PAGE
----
I have been in family medicine for the past twenty years. I have a keen interest in sports medicine prior to becoming a doctor having received my Master’s Degree in Education under the area of exercise science. I have seen countless numbers of patients over the years come through my office with concussions and have worked with them using the standard treatment protocols. Unfortunately, these recommendations only deal with the timing of when to get the athlete back into competition. There really has been no treatment at all. This has always frustrated me.
Personally, I have suffered three major concussions in my own life that I can remember: once in pee wee football, once falling off a bike as a teen, and once getting knocked down (and almost out) during my college boxing career. None of these were really recognized or treated. I do not know whether my chronic headaches are related to these concussions, but I am sure they didn’t help. Concussions have affected my family as well. My middle son had a major concussion in high school, which cost him to lose his full football season due to it. I saw how it affected his schoolwork and personality. He also received no treatment other than rest. The lack of any treatment has bothered me for years until I had an epiphany about it. We use ice for every other injured part of the body so why not the head? That is when I started to dig through the research and found an abundance of studies showing beneficial effects to icing the head after a traumatic brain injury. Unfortunately, no one had created an easy way to do this on the sidelines….until now.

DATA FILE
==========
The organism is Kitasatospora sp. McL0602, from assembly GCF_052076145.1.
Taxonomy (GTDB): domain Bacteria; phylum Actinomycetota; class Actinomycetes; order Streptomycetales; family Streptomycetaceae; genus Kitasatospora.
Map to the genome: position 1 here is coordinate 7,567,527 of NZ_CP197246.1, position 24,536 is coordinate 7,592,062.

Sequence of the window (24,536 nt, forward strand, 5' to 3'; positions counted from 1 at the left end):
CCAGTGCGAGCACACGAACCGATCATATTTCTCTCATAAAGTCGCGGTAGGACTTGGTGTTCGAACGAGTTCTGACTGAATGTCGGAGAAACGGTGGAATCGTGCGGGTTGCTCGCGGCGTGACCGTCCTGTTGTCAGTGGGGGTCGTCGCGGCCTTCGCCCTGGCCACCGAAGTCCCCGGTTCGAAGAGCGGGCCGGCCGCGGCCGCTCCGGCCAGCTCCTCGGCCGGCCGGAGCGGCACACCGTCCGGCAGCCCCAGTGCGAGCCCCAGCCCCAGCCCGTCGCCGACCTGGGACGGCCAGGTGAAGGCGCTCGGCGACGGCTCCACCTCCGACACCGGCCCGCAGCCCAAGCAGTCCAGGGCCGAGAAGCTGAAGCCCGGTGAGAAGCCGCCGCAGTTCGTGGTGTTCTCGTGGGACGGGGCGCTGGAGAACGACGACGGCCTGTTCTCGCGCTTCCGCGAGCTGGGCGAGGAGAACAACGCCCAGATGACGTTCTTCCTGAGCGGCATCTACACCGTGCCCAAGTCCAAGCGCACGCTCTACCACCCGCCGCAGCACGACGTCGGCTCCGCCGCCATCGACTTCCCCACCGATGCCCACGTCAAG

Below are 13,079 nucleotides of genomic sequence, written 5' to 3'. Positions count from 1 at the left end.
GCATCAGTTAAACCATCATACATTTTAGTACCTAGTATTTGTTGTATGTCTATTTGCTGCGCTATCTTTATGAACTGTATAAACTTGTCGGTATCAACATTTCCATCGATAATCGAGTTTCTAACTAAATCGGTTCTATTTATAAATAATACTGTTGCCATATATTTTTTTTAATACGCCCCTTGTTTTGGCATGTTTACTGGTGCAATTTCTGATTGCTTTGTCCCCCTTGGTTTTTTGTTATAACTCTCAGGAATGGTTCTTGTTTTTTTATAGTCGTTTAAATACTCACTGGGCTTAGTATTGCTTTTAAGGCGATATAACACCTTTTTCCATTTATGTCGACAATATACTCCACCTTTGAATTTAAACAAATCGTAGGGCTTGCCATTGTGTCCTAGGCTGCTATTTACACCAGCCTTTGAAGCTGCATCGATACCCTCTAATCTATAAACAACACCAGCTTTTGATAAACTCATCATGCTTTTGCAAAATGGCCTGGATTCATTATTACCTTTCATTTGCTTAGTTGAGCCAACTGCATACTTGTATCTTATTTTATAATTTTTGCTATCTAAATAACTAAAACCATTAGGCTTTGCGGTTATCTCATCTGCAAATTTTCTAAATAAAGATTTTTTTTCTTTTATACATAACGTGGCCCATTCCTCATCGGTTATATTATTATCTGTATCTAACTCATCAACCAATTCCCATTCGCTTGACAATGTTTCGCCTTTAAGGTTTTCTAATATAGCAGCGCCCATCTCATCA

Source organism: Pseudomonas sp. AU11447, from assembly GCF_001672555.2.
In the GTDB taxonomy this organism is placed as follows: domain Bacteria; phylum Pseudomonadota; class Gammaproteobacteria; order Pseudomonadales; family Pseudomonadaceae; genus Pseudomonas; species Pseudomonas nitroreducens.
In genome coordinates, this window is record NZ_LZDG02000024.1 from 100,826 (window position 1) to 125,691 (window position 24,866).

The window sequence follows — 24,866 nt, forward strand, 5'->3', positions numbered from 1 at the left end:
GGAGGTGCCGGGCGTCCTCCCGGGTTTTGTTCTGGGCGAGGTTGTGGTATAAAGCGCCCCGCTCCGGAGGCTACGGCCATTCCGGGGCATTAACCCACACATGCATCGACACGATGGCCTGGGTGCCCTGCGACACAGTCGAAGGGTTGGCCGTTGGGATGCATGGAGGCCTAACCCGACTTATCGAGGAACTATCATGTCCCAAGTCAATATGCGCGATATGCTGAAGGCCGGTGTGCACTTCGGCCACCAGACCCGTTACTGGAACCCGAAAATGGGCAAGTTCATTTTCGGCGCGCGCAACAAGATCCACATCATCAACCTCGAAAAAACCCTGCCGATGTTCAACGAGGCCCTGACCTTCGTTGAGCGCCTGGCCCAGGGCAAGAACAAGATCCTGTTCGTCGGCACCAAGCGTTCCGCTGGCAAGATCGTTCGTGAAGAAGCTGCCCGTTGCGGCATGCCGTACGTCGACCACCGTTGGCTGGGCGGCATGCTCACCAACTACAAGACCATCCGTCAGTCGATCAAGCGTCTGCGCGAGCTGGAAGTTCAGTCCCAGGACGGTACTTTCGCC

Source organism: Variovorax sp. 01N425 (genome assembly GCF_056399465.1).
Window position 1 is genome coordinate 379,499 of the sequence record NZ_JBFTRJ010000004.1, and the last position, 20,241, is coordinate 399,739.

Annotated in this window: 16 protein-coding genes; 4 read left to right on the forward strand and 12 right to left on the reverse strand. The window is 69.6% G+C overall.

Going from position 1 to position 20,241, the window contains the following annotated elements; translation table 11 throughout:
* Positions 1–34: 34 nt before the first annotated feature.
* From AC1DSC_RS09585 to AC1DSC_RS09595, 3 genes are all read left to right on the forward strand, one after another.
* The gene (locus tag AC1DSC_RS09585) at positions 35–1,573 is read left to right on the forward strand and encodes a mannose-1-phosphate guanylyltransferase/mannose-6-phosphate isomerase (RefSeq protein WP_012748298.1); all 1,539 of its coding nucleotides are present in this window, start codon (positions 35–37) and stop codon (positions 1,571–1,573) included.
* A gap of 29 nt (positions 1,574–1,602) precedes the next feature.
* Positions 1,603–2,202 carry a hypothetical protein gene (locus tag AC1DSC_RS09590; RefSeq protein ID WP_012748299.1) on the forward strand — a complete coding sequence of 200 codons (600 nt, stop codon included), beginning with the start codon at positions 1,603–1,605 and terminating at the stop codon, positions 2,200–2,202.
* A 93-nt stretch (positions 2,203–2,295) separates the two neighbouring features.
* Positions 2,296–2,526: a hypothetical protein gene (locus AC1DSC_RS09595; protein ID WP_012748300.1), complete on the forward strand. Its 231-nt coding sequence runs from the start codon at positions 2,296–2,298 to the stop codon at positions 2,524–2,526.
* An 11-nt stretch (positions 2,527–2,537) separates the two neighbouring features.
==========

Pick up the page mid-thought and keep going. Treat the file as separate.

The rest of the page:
I consider myself as an innovator and inventor and have had some success with different projects in the past. In fact, I invented the Knee Saver for baseball catchers, which continues to be part of the equipment used by many players today. When I came up with the idea of creating a portable device to ice a concussed athlete’s head, the first company I sought out to help me with it was All-Star Sports. Over the past year and a half we have worked through most, if not all, of the kinks to bring “therapeutic hypothermia” to the field (and to the athletes) in an efficient and effective manner. I believe we have succeeded in this goal with the CryoHelmet.
I understand that icing the head with such a device as the CryoHelmet is only part of the answer and not a cure for concussions. Research and innovation needs to continue in order to prevent these injuries in the first place. That being said, more attention also needs to be focused on treatment, which may include nutrition, behavioral modifications, supplements and ice. Our goal is to see that therapeutic hypothermia becomes part of the protocol that I and other doctors can use and recommend in our medical offices when treating concussions.